logo-eui RSCAS
  • Home
  • News
  • Models for Financial Stability and Prudential Policy – Course in Florence

Models for Financial Stability and Prudential Policy – Course in Florence

Professor Rochet at the Florence School of Banking and FinanceThe Florence School of Banking and Finance started its 2020 executive training activities on 3-5 February, with a residential course at its premises in Florence on the ‘Models for Financial Stability and Prudential Policy’.

The aim of this course was to present the concepts, principles and models underlying prudential regulation of banks. Through an overview of the underlying theory and some real life application, the sessions highlighted to participants how these models have to be modified to deal with systemic risk and contagion.

The course was opened by Jean-Charles Rochet, SFI Professor of Banking in the Banking and Finance Institute at Zürich University, who provided a description of the current scenario for financial regulation in Europe, identifying the open challenges and assessing the recent contributions from academic research. He then proceeded with a description of how to measure credit cycles in economic models, underlying the factors that should guide policy-making.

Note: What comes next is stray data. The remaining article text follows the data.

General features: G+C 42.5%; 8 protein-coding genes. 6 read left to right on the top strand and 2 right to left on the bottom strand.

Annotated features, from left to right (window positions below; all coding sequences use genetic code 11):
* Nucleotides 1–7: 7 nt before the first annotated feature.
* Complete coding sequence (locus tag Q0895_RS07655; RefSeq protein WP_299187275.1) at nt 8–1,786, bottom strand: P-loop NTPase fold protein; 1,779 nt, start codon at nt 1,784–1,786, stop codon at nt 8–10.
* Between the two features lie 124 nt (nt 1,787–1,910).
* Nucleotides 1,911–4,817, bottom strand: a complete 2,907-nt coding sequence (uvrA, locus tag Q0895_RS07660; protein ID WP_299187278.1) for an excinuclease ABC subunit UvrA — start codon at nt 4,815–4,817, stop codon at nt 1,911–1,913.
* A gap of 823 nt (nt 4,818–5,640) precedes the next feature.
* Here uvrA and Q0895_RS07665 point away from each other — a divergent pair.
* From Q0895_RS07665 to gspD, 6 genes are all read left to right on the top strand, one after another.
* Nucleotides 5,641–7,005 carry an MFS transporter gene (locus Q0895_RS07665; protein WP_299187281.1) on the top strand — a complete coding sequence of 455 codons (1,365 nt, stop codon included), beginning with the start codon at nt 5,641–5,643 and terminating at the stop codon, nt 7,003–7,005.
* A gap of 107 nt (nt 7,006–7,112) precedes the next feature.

In the following sessions, the course was concentrated on the conceptual foundation for prudential policy, including microprudential regulations and macroprudential policies. In this framework, the concept of bank runs was discussed in-depth, addressing the role of the ‘lender of last resort’ and the possible avenues for financing SIFIs.

Bruno Maria Parigi, Professor of Economics at the University of Padova, introduced then the topic of bank resolution, focusing in particular on the management of capital under the provisions of the European regulation. This presentation introduced the topic of liquidity, which was complemented by a presentation on macro-models by Professor Rochet.

Finally, the course was closed by a discussion of the role of banks in sovereign debt crises. Professor Parigi highlighted the effect and impact on economic activities of the so-called ‘doom loop’, discussing how to evaluate the sustainability of sovereign debt.